How ‘Drive My Car’ crashed the Oscars — with the help of film critics

'Drive My Car'
Reika Kirishima and Hidetoshi Nishijima in the movie “Drive My Car.”
(Janus Films)

Times critic Justin Chang named “Drive My Car” the best movie of 2021 and calls the film — which tracks the winding roads of two individuals, a rider and a chauffeur — “a haunting masterpiece of art and life.”

He’s not alone. The three-hour Japanese drama has been a favorite of critics (including best of the year prizes from the Los Angeles Film Critics Assn., the New York Film Critics Circle and the National Society of Film Critics), and even made former President Obama’s list of the year’s best movies, since its Cannes Film Festival debut last year. Evidence of its unique international appeal came by way of the four Oscar nominations it received (best picture, directing, international feature film and adapted screenplay).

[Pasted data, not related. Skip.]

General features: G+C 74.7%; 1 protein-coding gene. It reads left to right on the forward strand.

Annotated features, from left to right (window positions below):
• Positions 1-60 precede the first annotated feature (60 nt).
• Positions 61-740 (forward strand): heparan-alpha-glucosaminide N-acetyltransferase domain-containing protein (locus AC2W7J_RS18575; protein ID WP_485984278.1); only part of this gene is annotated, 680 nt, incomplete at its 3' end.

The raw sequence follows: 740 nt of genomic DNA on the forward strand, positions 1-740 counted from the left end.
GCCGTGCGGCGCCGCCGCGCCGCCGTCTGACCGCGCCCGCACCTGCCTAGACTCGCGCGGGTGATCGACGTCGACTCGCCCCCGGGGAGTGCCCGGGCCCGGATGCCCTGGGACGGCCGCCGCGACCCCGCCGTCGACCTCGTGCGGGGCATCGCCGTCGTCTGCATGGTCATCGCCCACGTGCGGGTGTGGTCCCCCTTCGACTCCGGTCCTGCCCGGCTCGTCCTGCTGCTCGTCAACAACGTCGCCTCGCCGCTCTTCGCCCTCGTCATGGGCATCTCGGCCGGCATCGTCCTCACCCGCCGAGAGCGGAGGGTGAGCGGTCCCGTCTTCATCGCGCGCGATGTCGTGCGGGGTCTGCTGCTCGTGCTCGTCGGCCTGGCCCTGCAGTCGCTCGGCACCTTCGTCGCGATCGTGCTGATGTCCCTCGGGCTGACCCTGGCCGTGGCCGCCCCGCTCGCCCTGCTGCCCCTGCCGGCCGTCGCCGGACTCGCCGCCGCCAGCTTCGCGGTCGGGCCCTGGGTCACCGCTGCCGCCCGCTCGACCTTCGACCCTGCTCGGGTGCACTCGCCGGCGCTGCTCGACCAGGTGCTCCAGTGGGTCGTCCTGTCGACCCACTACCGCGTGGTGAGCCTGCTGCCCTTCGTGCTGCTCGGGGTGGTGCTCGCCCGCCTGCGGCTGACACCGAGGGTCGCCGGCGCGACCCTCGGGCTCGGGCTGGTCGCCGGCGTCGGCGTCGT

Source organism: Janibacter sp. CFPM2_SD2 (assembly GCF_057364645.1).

Director Ryûsuke Hamaguchi recognized himself in his protagonist, a man finding escape from unresolved tragedy through his work. All the buzz buoyed the movie to a steady run in arthouse theaters and even landed it an unusual deal to make its streaming debut on HBO Max.